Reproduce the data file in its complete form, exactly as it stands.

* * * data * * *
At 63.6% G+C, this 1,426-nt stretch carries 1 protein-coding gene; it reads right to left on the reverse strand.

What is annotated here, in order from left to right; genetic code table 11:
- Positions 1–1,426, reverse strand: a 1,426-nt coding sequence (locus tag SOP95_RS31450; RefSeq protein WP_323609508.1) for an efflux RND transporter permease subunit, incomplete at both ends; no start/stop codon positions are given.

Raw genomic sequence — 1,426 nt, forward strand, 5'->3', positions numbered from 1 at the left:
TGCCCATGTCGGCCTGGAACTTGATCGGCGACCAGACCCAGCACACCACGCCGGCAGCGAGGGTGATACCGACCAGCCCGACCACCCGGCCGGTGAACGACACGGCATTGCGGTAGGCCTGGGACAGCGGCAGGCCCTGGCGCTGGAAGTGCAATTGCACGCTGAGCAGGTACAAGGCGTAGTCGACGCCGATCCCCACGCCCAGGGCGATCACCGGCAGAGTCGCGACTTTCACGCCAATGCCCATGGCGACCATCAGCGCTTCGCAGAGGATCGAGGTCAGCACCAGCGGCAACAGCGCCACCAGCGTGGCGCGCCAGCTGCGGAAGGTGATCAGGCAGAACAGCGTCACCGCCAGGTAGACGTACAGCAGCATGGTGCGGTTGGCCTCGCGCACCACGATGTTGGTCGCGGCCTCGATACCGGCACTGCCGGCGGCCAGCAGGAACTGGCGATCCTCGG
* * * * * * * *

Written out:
At 63.6% G+C, this 1,426-nt stretch carries 1 protein-coding gene; it reads right to left on the reverse strand.

What is annotated here, in order from left to right; genetic code table 11:
- Positions 1–1,426, reverse strand: a 1,426-nt coding sequence (locus tag SOP95_RS31450; RefSeq protein WP_323609508.1) for an efflux RND transporter permease subunit, incomplete at both ends; no start/stop codon positions are given.

Raw genomic sequence — 1,426 nt, forward strand, 5'->3', positions numbered from 1 at the left:
TGCCCATGTCGGCCTGGAACTTGATCGGCGACCAGACCCAGCACACCACGCCGGCAGCGAGGGTGATACCGACCAGCCCGACCACCCGGCCGGTGAACGACACGGCATTGCGGTAGGCCTGGGACAGCGGCAGGCCCTGGCGCTGGAAGTGCAATTGCACGCTGAGCAGGTACAAGGCGTAGTCGACGCCGATCCCCACGCCCAGGGCGATCACCGGCAGAGTCGCGACTTTCACGCCAATGCCCATGGCGACCATCAGCGCTTCGCAGAGGATCGAGGTCAGCACCAGCGGCAACAGCGCCACCAGCGTGGCGCGCCAGCTGCGGAAGGTGATCAGGCAGAACAGCGTCACCGCCAGGTAGACGTACAGCAGCATGGTGCGGTTGGCCTCGCGCACCACGATGTTGGTCGCGGCCTCGATACCGGCACTGCCGGCGGCCAGCAGGAACTGGCGATCCTCGG